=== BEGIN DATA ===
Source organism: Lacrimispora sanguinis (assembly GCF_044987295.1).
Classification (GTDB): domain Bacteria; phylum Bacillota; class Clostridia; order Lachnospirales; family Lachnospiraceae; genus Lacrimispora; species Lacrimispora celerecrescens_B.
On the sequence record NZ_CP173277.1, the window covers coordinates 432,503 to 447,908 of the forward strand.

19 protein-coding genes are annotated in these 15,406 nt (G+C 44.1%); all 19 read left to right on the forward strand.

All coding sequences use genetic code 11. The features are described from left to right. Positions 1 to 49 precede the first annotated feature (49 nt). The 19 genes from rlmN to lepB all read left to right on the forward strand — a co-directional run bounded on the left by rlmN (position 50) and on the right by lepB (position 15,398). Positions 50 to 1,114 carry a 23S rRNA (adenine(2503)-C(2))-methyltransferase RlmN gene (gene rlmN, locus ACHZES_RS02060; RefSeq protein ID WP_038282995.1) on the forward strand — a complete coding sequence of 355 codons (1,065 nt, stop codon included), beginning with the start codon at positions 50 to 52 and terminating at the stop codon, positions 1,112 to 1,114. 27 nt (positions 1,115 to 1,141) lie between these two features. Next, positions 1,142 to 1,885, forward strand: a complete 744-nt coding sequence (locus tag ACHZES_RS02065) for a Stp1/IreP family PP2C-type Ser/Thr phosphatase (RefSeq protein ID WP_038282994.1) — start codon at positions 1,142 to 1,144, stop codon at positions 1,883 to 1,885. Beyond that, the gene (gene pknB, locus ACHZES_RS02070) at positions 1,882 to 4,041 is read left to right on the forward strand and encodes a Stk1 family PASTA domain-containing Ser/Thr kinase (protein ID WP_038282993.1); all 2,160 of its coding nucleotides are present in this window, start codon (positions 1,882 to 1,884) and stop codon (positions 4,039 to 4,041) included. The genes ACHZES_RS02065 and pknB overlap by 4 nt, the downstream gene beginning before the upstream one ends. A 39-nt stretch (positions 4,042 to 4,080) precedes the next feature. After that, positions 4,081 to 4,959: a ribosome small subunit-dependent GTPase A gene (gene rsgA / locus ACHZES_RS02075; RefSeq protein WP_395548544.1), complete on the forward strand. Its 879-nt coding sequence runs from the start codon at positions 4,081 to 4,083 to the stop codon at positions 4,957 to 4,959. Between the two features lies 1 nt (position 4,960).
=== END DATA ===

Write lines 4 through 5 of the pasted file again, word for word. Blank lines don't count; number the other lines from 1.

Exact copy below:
19 protein-coding genes are annotated in these 15,406 nt (G+C 44.1%); all 19 read left to right on the forward strand.

All coding sequences use genetic code 11. The features are described from left to right. Positions 1 to 49 precede the first annotated feature (49 nt). The 19 genes from rlmN to lepB all read left to right on the forward strand — a co-directional run bounded on the left by rlmN (position 50) and on the right by lepB (position 15,398). Positions 50 to 1,114 carry a 23S rRNA (adenine(2503)-C(2))-methyltransferase RlmN gene (gene rlmN, locus ACHZES_RS02060; RefSeq protein ID WP_038282995.1) on the forward strand — a complete coding sequence of 355 codons (1,065 nt, stop codon included), beginning with the start codon at positions 50 to 52 and terminating at the stop codon, positions 1,112 to 1,114. 27 nt (positions 1,115 to 1,141) lie between these two features. Next, positions 1,142 to 1,885, forward strand: a complete 744-nt coding sequence (locus tag ACHZES_RS02065) for a Stp1/IreP family PP2C-type Ser/Thr phosphatase (RefSeq protein ID WP_038282994.1) — start codon at positions 1,142 to 1,144, stop codon at positions 1,883 to 1,885. Beyond that, the gene (gene pknB, locus ACHZES_RS02070) at positions 1,882 to 4,041 is read left to right on the forward strand and encodes a Stk1 family PASTA domain-containing Ser/Thr kinase (protein ID WP_038282993.1); all 2,160 of its coding nucleotides are present in this window, start codon (positions 1,882 to 1,884) and stop codon (positions 4,039 to 4,041) included. The genes ACHZES_RS02065 and pknB overlap by 4 nt, the downstream gene beginning before the upstream one ends. A 39-nt stretch (positions 4,042 to 4,080) precedes the next feature. After that, positions 4,081 to 4,959: a ribosome small subunit-dependent GTPase A gene (gene rsgA / locus ACHZES_RS02075; RefSeq protein WP_395548544.1), complete on the forward strand. Its 879-nt coding sequence runs from the start codon at positions 4,081 to 4,083 to the stop codon at positions 4,957 to 4,959. Between the two features lies 1 nt (position 4,960).